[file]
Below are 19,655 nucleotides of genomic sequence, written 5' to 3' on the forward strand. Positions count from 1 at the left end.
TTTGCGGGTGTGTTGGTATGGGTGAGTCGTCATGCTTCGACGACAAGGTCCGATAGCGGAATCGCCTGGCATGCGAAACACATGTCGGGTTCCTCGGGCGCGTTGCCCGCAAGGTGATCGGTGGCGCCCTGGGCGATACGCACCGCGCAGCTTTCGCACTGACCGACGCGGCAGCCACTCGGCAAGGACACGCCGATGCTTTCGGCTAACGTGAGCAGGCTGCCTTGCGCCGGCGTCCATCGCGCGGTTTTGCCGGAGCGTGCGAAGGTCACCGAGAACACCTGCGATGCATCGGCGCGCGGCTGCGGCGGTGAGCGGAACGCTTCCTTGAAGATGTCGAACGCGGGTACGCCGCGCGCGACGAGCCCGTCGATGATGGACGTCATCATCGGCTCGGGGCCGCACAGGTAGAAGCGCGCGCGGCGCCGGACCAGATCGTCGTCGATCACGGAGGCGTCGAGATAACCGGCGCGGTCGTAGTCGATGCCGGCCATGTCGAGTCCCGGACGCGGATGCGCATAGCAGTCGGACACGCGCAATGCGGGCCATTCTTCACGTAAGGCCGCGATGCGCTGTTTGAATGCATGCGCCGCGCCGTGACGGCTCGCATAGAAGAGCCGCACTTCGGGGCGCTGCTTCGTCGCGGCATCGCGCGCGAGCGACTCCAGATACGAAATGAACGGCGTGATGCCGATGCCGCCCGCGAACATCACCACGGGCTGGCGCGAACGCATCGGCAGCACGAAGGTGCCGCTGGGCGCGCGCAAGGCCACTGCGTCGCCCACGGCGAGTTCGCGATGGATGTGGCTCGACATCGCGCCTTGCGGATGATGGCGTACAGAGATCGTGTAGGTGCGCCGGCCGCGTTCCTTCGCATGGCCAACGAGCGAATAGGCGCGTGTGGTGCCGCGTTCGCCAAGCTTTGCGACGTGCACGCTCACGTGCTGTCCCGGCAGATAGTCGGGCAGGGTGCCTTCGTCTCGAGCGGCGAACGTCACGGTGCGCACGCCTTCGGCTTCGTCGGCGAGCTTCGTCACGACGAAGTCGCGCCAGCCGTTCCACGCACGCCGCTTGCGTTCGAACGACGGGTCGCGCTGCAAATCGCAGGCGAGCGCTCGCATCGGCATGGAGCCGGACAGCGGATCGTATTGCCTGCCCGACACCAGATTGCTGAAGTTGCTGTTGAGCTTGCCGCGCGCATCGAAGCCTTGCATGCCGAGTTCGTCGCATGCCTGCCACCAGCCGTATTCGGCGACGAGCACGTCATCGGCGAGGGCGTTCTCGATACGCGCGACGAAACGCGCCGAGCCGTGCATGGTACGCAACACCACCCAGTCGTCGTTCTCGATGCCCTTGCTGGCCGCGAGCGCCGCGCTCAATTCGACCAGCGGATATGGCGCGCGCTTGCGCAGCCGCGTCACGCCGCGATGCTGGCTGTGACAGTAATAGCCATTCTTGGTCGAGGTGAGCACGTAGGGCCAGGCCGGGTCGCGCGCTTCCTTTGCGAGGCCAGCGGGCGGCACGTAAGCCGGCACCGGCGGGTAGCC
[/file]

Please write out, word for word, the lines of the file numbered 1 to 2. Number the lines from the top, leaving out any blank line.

Below are 19,655 nucleotides of genomic sequence, written 5' to 3' on the forward strand. Positions count from 1 at the left end.
TTTGCGGGTGTGTTGGTATGGGTGAGTCGTCATGCTTCGACGACAAGGTCCGATAGCGGAATCGCCTGGCATGCGAAACACATGTCGGGTTCCTCGGGCGCGTTGCCCGCAAGGTGATCGGTGGCGCCCTGGGCGATACGCACCGCGCAGCTTTCGCACTGACCGACGCGGCAGCCACTCGGCAAGGACACGCCGATGCTTTCGGCTAACGTGAGCAGGCTGCCTTGCGCCGGCGTCCATCGCGCGGTTTTGCCGGAGCGTGCGAAGGTCACCGAGAACACCTGCGATGCATCGGCGCGCGGCTGCGGCGGTGAGCGGAACGCTTCCTTGAAGATGTCGAACGCGGGTACGCCGCGCGCGACGAGCCCGTCGATGATGGACGTCATCATCGGCTCGGGGCCGCACAGGTAGAAGCGCGCGCGGCGCCGGACCAGATCGTCGTCGATCACGGAGGCGTCGAGATAACCGGCGCGGTCGTAGTCGATGCCGGCCATGTCGAGTCCCGGACGCGGATGCGCATAGCAGTCGGACACGCGCAATGCGGGCCATTCTTCACGTAAGGCCGCGATGCGCTGTTTGAATGCATGCGCCGCGCCGTGACGGCTCGCATAGAAGAGCCGCACTTCGGGGCGCTGCTTCGTCGCGGCATCGCGCGCGAGCGACTCCAGATACGAAATGAACGGCGTGATGCCGATGCCGCCCGCGAACATCACCACGGGCTGGCGCGAACGCATCGGCAGCACGAAGGTGCCGCTGGGCGCGCGCAAGGCCACTGCGTCGCCCACGGCGAGTTCGCGATGGATGTGGCTCGACATCGCGCCTTGCGGATGATGGCGTACAGAGATCGTGTAGGTGCGCCGGCCGCGTTCCTTCGCATGGCCAACGAGCGAATAGGCGCGTGTGGTGCCGCGTTCGCCAAGCTTTGCGACGTGCACGCTCACGTGCTGTCCCGGCAGATAGTCGGGCAGGGTGCCTTCGTCTCGAGCGGCGAACGTCACGGTGCGCACGCCTTCGGCTTCGTCGGCGAGCTTCGTCACGACGAAGTCGCGCCAGCCGTTCCACGCACGCCGCTTGCGTTCGAACGACGGGTCGCGCTGCAAATCGCAGGCGAGCGCTCGCATCGGCATGGAGCCGGACAGCGGATCGTATTGCCTGCCCGACACCAGATTGCTGAAGTTGCTGTTGAGCTTGCCGCGCGCATCGAAGCCTTGCATGCCGAGTTCGTCGCATGCCTGCCACCAGCCGTATTCGGCGACGAGCACGTCATCGGCGAGGGCGTTCTCGATACGCGCGACGAAACGCGCCGAGCCGTGCATGGTACGCAACACCACCCAGTCGTCGTTCTCGATGCCCTTGCTGGCCGCGAGCGCCGCGCTCAATTCGACCAGCGGATATGGCGCGCGCTTGCGCAGCCGCGTCACGCCGCGATGCTGGCTGTGACAGTAATAGCCATTCTTGGTCGAGGTGAGCACGTAGGGCCAGGCCGGGTCGCGCGCTTCCTTTGCGAGGCCAGCGGGCGGCACGTAAGCCGGCACCGGCGGGTAGCC